3.4Exploration of the potential regulation relationships of common subtype-related genes shared by MIBC and breast cancer

We divided 460 overlapping DEGs into four groups: all basal-related genes for two cancers (189 genes), all luminal-related genes for two cancers (130 genes), basal-related genes for bladder cancer whereas luminal-related for breast cancer (103 genes), luminal-related genes for bladder cancer whereas basal-related for breast cancer (38 genes), respectively. Then, we performed network analysis to explore the potential regulation relationships among these genes.

Figure 5.

The relationships for genes involved in four groups respectively based on PPI network. The larger circle indicates the gene with higher degree. (A) All basal-related genes for two cancers. (B) All luminal-related genes for two cancers. (C) Basal-related genes for MIBC whereas luminal-related for breast cancer. (D) Luminal-related genes for MIBC whereas basal-related for breast cancer.

The relationships for genes involved in four groups respectively based on PPI network. The larger circle indicates the gene with higher degree. (A) All basal-related genes for two cancers. (B) All luminal-related genes for two cancers. (C) Basal-related genes for MIBC whereas luminal-related for breast cancer. (D) Luminal-related genes for MIBC whereas basal-related for breast cancer.

3.4.1Exploration of the interaction in PPI network of subtype-related genes

The relationships for genes involved in four groups respectively based on PPI network was shown in the Fig. 5. We found that some important genes have higher degree than other genes in PPI networks. As we know, basal-like subtype in both cancers is susceptible to have more aggressive and metastatic disease at the time of initial diagnosis and is associated with shorter disease specificity and overall survival. In basal-related group, genes with high degree were CCNB, CDC20, AURKA, AURKB, BUB1, KIF11, IL6 and KIF23.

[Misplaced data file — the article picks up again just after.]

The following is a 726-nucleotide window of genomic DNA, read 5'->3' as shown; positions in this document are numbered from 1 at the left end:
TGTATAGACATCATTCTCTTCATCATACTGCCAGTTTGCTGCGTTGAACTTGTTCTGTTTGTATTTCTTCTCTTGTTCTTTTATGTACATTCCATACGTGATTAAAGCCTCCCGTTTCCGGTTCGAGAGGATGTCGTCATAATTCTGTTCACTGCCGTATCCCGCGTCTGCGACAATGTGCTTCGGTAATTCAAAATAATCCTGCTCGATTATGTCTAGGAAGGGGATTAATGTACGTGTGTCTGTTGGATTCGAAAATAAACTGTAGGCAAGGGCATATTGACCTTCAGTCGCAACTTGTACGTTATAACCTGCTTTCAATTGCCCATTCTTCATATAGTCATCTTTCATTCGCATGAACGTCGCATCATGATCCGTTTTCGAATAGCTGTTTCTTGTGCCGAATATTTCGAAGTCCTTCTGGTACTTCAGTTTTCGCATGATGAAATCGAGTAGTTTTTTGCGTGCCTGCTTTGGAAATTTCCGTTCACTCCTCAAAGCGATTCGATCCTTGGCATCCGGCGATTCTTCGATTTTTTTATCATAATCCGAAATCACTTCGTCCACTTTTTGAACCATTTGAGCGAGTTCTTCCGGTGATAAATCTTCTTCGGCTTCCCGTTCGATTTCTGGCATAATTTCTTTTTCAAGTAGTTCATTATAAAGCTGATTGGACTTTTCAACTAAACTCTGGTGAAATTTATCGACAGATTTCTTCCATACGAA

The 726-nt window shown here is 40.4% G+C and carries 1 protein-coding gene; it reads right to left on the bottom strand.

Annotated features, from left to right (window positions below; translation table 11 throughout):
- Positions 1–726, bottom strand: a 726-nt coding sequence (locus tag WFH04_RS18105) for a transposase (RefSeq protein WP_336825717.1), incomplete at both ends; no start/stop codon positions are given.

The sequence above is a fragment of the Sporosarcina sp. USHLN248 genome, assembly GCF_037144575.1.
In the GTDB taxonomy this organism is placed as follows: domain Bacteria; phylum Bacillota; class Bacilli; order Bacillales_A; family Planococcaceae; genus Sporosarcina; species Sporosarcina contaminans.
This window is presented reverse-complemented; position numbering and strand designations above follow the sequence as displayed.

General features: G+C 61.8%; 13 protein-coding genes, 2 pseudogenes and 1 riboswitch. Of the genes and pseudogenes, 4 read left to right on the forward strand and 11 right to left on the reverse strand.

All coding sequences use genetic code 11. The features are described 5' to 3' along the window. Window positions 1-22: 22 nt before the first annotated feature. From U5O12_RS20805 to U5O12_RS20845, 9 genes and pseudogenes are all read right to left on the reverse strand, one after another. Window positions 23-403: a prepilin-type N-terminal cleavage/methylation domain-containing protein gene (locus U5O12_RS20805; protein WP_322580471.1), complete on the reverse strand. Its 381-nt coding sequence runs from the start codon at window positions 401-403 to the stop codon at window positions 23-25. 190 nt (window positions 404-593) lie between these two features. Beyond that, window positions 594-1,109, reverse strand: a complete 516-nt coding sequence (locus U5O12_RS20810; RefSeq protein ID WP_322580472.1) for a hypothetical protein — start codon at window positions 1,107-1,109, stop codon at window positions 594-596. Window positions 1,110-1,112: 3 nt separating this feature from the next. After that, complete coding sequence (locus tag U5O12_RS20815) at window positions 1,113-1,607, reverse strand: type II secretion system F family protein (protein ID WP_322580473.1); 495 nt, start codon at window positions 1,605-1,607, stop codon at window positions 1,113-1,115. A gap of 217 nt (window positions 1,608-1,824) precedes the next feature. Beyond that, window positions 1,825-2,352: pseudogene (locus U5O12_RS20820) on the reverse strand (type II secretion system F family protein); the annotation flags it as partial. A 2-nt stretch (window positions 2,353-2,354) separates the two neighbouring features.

Among these genes, CCNB1 had the highest degree (degree = 35). The high expression of CCNB1 can lead to uncontrolled growth of the tumor. Song et al. have shown that CCNB1 promotes cancer invasion and metastasis by enhancing epithelial to mesenchymal transition (EMT) process [29]. The overexpression of CDC20 was associated with poor prognosis of urothelial carcinoma of the human bladder [30]. In breast cancer, CDC20 is a hallmark of triple-negative breast cancer and its high expression predict high risk of death [31]. Previous studies suggested that in MIBCs patients presenting with hematuria, AURKA can be used as a diagnostic biomarker to detect bladder cancer as well as a potential therapeutic target [32]. Breast cancer with high AURKA level showed poor prognosis [33]. Overexpression of BUB1 may be a new hallmark for estimating the biological characteristics of bladder cancer [34]. In the case of breast cancer, BUB1 expression is associated with a different clinical outcome in breast cancer patients and can be a potential therapeutic target [35]. IL-6 is a clinically significant prognostic predictor and may represent a good therapeutic target of bladder cancer [36]. For breast cancer, the systemic and local expression of IL-6 represents two different partitions, with systemic levels reflecting whole body metabolic and inflammatory status, whereas local IL-6 expression may have a direct effect on cancer cell growth and metastasis [37].